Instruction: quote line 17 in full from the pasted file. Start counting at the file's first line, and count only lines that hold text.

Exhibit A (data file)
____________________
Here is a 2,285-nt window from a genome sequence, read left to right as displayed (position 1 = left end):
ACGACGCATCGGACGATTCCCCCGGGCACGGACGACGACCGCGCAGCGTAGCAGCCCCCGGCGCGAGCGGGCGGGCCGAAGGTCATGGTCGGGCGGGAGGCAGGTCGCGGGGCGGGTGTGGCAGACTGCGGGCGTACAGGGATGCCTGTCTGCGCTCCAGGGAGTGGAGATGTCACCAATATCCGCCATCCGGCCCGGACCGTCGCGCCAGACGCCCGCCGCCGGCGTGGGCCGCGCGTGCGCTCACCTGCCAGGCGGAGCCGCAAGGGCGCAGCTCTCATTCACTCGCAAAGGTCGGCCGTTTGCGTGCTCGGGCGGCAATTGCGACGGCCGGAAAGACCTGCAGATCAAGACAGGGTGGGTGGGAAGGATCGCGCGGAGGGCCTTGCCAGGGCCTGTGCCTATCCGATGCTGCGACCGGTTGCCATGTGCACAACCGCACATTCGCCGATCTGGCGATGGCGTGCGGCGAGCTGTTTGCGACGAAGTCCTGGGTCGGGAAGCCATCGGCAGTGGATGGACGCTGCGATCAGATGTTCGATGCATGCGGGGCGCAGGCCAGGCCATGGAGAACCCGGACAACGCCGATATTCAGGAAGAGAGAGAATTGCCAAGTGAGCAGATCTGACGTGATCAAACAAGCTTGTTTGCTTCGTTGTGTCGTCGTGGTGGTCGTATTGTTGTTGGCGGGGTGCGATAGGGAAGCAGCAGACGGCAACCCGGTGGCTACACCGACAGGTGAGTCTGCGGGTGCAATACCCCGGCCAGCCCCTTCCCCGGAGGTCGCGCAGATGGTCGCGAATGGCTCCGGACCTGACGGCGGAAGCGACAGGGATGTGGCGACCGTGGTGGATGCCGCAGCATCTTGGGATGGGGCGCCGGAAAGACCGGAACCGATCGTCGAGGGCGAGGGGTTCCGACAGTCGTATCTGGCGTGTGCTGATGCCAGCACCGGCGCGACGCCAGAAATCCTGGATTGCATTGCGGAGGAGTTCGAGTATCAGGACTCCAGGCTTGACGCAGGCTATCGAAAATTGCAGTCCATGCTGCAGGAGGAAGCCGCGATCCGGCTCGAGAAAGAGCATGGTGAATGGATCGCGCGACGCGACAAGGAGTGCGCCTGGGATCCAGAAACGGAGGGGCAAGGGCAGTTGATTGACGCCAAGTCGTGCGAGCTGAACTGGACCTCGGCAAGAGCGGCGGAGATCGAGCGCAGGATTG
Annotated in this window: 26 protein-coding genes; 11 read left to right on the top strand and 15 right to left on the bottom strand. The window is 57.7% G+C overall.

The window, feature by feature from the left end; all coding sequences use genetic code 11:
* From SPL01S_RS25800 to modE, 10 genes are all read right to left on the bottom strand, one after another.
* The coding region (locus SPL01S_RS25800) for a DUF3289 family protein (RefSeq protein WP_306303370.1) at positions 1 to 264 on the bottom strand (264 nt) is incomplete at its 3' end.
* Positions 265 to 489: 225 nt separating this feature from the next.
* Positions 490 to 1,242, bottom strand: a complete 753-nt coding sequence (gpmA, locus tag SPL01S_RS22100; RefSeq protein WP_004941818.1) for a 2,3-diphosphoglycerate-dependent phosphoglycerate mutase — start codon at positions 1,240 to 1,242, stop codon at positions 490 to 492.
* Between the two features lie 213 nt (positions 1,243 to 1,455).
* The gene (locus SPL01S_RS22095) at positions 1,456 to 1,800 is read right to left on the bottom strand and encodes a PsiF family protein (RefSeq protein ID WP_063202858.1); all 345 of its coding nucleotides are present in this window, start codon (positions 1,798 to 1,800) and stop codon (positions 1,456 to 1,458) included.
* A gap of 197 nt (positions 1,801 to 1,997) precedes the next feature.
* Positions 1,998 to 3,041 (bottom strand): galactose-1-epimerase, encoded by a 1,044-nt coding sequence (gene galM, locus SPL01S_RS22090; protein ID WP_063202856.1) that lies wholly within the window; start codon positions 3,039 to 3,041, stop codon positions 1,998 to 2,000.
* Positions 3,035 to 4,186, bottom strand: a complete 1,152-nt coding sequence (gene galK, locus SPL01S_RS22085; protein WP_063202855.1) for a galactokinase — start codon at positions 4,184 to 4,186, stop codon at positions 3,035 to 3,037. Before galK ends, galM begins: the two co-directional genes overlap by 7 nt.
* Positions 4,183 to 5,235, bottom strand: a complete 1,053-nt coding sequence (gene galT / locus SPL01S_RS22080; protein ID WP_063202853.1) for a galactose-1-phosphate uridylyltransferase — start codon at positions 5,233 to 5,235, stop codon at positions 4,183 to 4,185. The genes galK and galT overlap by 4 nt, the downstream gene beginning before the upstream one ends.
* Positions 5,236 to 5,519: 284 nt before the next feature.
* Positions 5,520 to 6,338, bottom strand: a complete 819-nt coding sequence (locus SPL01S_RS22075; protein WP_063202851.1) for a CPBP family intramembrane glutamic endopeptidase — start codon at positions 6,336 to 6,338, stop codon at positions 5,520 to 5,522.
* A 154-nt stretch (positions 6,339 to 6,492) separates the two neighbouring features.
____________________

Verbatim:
* A 154-nt stretch (positions 6,339 to 6,492) separates the two neighbouring features.